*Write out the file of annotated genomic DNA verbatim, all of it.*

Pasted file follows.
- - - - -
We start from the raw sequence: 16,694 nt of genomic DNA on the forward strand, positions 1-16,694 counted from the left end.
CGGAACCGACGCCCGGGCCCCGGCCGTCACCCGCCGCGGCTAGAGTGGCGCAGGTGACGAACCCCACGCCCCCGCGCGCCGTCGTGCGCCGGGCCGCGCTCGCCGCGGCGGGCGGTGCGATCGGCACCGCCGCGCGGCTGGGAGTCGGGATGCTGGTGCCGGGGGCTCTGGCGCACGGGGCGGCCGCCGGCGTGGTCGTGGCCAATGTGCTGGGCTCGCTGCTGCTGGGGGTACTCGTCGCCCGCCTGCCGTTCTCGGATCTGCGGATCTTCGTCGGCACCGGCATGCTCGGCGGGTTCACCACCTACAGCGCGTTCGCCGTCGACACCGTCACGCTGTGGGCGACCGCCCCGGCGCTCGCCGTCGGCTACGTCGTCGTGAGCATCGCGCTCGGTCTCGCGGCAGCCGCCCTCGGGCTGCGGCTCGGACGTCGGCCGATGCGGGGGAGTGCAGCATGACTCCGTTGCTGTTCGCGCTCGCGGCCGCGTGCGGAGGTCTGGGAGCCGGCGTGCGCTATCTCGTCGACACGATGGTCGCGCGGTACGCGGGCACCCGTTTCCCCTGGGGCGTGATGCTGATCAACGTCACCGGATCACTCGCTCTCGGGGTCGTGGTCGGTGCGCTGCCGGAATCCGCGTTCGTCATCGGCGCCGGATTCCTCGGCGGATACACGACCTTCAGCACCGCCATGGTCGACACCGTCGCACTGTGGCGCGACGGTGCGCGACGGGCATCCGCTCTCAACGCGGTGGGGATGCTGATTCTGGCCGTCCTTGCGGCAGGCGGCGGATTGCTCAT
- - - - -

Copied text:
We start from the raw sequence: 16,694 nt of genomic DNA on the forward strand, positions 1-16,694 counted from the left end.
CGGAACCGACGCCCGGGCCCCGGCCGTCACCCGCCGCGGCTAGAGTGGCGCAGGTGACGAACCCCACGCCCCCGCGCGCCGTCGTGCGCCGGGCCGCGCTCGCCGCGGCGGGCGGTGCGATCGGCACCGCCGCGCGGCTGGGAGTCGGGATGCTGGTGCCGGGGGCTCTGGCGCACGGGGCGGCCGCCGGCGTGGTCGTGGCCAATGTGCTGGGCTCGCTGCTGCTGGGGGTACTCGTCGCCCGCCTGCCGTTCTCGGATCTGCGGATCTTCGTCGGCACCGGCATGCTCGGCGGGTTCACCACCTACAGCGCGTTCGCCGTCGACACCGTCACGCTGTGGGCGACCGCCCCGGCGCTCGCCGTCGGCTACGTCGTCGTGAGCATCGCGCTCGGTCTCGCGGCAGCCGCCCTCGGGCTGCGGCTCGGACGTCGGCCGATGCGGGGGAGTGCAGCATGACTCCGTTGCTGTTCGCGCTCGCGGCCGCGTGCGGAGGTCTGGGAGCCGGCGTGCGCTATCTCGTCGACACGATGGTCGCGCGGTACGCGGGCACCCGTTTCCCCTGGGGCGTGATGCTGATCAACGTCACCGGATCACTCGCTCTCGGGGTCGTGGTCGGTGCGCTGCCGGAATCCGCGTTCGTCATCGGCGCCGGATTCCTCGGCGGATACACGACCTTCAGCACCGCCATGGTCGACACCGTCGCACTGTGGCGCGACGGTGCGCGACGGGCATCCGCTCTCAACGCGGTGGGGATGCTGATTCTGGCCGTCCTTGCGGCAGGCGGCGGATTGCTCAT